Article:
Dracula The Un-Dead by Dacre Stoker and Ian Holt

Synopsis (from Fantastic Fiction):
Written by a direct descendant of Bram Stoker and a well- known Dracula historian, Dracula: The Un-Dead is a bone- chilling sequel based on Bram Stoker’s own handwritten notes for characters and plot threads excised from the original edition. Written with the blessing and cooperation of many members of the Stoker family, Dracula: The Un-Dead begins in 1912, twenty-five years after Dracula ‘crumbled into dust.’ Van Helsing’s protégé, Dr. Seward, is now a disgraced morphine addict obsessed with stamping out evil across Europe. Meanwhile, an unknowing Quincey Harker, son of Jonathon and Mina, leaves law school for the stage, only to stumble upon the troubled production of Dracula, directed and produced by Bram Stoker himself.

The play plunges Quincey into the world of his parents’ terrible secrets, but before he can confront them he experiences evil in a way he had never imagined. One by one, the band of heroes that defeated Dracula a quarter-century ago is being hunted down. Could it be that Dracula somehow survived their attack and is seeking revenge? Or is there another, far more sinister force at work whose relentless purpose is to destroy anything and anyone associated with Dracula?

Fast-paced, full of suspense, and rich with historical detail, Dracula: The Un-Dead is the answer to every vampire fanatic’s prayers.

As a fan of the original novel, I looked forward to the publication of this novel and getting my greedy mitts on a copy to read, hoping it would live up to its promise. Although I tried not to let my expectations get the better of me, there was always going to be a fair bit of anticipation building up.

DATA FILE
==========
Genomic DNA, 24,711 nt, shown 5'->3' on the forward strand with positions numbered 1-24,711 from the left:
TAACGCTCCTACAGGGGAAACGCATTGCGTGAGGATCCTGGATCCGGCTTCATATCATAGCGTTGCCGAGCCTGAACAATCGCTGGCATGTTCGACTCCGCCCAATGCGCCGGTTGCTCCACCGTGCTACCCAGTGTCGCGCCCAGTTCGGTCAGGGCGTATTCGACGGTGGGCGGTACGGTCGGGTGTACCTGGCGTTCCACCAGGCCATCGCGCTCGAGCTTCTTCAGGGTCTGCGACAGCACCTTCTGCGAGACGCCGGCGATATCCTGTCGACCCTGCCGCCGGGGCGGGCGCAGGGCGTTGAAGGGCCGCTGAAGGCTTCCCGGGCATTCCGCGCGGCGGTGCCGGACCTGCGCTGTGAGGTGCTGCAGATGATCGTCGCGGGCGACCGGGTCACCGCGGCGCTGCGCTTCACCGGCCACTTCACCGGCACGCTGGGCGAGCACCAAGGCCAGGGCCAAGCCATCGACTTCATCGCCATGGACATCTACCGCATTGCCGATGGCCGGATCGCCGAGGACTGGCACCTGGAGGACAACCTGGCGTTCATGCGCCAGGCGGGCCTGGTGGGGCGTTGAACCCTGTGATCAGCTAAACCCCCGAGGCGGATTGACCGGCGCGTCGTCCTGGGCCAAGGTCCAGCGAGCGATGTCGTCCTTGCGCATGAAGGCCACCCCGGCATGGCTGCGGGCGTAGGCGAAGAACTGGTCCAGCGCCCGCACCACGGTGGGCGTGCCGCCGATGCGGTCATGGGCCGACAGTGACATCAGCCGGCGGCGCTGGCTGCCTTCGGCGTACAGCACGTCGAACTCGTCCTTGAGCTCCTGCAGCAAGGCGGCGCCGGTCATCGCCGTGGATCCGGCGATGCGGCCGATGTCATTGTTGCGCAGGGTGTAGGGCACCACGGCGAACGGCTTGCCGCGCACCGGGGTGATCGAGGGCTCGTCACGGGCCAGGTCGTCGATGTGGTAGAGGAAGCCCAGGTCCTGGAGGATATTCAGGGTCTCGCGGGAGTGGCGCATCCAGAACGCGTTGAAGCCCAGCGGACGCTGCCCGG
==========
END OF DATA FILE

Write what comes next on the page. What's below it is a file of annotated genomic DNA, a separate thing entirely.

Unfortunately, I never felt the characters really got fully developed in this sequel, but then, it always had BIG shoes to fill following a classic like Dracula. Bathory could have been a far more interesting character had she been more conflicted and had I been made to feel any warmth towards her in her pre-vampiric life, and the “reveal” of a certain character was far too obvious far too early on (i.e. as soon as the character appeared!). Mina came across as being a bit of a martyr, Van Helsing was practically insane and Arthur Holmwood was, to be honest, a bit of an ass. Quincy was rather naive and unconvincing for me, but the one character I actually did warm to was Seward, despite his drug-addled persona, or perhaps because of his vices and flaws – I only wish there had been more of him!

The addition of Bram Stoker himself as a characterin procedings was a nice touch and I enjoyed his interaction with the other characters and the action as the plot unfolded. It made for an interesting blend of fact and fiction as certain aspects of his real life was mingled with this fictitious horror.

Despite all this, it was nice to read a twist on the original tale and see some of the reasoning and justification in Dracula’s actions when seen from his point of view. If you do read it, try to delve in without too much expectation and you may find yourself pleasantly surprised, but if you want a masterpiece you’ll be disappointed.

A decent enough read for fans of the genre, but nothing spectacular.

Rating: 6/10

Reviewed by Kell Smurthwaite

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